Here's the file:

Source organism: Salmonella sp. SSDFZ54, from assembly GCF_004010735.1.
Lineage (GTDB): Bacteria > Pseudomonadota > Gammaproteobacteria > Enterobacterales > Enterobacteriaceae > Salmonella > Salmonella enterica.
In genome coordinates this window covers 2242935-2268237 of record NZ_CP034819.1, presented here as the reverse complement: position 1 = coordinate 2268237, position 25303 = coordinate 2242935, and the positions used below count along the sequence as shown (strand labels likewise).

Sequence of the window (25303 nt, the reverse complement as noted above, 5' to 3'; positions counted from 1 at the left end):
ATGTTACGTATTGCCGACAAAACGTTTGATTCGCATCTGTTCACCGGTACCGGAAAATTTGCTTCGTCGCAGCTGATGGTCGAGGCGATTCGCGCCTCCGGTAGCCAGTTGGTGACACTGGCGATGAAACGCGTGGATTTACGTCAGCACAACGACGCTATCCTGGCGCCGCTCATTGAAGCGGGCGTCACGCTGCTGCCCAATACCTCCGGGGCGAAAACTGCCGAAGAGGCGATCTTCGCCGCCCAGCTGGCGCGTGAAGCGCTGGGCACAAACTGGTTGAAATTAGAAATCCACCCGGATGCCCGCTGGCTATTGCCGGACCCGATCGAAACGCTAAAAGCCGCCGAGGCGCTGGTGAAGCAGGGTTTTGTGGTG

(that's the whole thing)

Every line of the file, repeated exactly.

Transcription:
Source organism: Salmonella sp. SSDFZ54, from assembly GCF_004010735.1.
Lineage (GTDB): Bacteria > Pseudomonadota > Gammaproteobacteria > Enterobacterales > Enterobacteriaceae > Salmonella > Salmonella enterica.
In genome coordinates this window covers 2242935-2268237 of record NZ_CP034819.1, presented here as the reverse complement: position 1 = coordinate 2268237, position 25303 = coordinate 2242935, and the positions used below count along the sequence as shown (strand labels likewise).

Sequence of the window (25303 nt, the reverse complement as noted above, 5' to 3'; positions counted from 1 at the left end):
ATGTTACGTATTGCCGACAAAACGTTTGATTCGCATCTGTTCACCGGTACCGGAAAATTTGCTTCGTCGCAGCTGATGGTCGAGGCGATTCGCGCCTCCGGTAGCCAGTTGGTGACACTGGCGATGAAACGCGTGGATTTACGTCAGCACAACGACGCTATCCTGGCGCCGCTCATTGAAGCGGGCGTCACGCTGCTGCCCAATACCTCCGGGGCGAAAACTGCCGAAGAGGCGATCTTCGCCGCCCAGCTGGCGCGTGAAGCGCTGGGCACAAACTGGTTGAAATTAGAAATCCACCCGGATGCCCGCTGGCTATTGCCGGACCCGATCGAAACGCTAAAAGCCGCCGAGGCGCTGGTGAAGCAGGGTTTTGTGGTG